Yesterday, I argued that presentations don’t make our meetings effective. They might be helpful, but they should be the last thing we consider when preparing an important discussion.
So, how should we prepare for a meeting if not by designing a presentation? It starts with understanding what it is we aim to achieve.
Define the Purpose of the Meeting
Yes, we do have too many meetings, and we could have managed with way fewer. The problem is that many of us don’t typically consider the reason for having the meeting in the first place. Without articulating its purpose, no discussion could be value-oriented.
Like any other professional activity, a meeting must be associated with a Mission — an overarching goal beyond what you will achieve in this concrete discussion. If, for example, the meeting is part of a project, your Mission could be “to meet the project’s targets.” This by itself is a powerful statement because if you (and your associates) are not convinced the meeting can serve this predefined Mission, you should probably avoid having it.
But identifying the predefined Mission is not enough. Like other tasks, your meeting should have a desired outcome that can help you promote the Mission. I call this outcome the Initiative. A good Initiative must be action-oriented, and we must be convinced that it can take us one step closer to the Mission. To have an effective meeting, we must define the Initiative in advance and make sure everyone is aligned with it.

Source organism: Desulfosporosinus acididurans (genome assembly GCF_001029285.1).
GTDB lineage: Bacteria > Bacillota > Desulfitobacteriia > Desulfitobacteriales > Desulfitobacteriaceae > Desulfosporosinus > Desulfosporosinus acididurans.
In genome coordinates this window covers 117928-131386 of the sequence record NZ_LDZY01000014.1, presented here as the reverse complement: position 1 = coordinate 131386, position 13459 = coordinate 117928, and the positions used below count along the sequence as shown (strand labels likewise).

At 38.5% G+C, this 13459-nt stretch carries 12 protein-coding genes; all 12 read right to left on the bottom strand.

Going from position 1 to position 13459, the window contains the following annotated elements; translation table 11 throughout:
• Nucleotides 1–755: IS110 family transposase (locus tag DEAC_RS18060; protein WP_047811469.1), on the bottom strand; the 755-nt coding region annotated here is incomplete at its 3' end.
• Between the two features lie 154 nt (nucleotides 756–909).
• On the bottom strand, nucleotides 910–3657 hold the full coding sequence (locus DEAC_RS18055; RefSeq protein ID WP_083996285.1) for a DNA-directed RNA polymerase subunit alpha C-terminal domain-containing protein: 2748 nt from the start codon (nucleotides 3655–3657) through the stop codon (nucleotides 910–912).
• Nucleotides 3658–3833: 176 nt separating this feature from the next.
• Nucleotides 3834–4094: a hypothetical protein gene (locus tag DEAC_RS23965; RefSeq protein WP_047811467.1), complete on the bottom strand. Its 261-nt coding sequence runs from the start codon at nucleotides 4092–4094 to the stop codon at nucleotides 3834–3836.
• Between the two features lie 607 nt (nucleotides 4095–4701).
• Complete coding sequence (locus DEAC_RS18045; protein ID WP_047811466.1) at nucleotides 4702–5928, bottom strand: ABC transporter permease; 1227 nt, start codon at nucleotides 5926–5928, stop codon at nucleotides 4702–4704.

Finally, it is essential to identify the right people to have the discussion with: your Associates. Similarly to defining the Initiative, we should pick only the people who can help us promote the action we aim for.
Without thinking about these three components — the Mission, the Initiative, and our Associates — no meeting will be effective. When combined, they form the iAIM statement:
I and my Associates need to Initiative to Mission
For example, in managing a project, your iAIM statement could be: I and the project leads need to mitigate the risks on the critical path to meet the project’s targets.
Can you see how this statement can focus the discussion? Going into a meeting with this iAIM statement defined and known to all Associates sets the meeting’s goal, tone, and content. This is the first step to having an effective discussion, and the best place to make this alignment is in the title of the meeting.
It’s a huge step forward, and it doesn’t involve even a single PowerPoint slide.
To be continued tomorrow.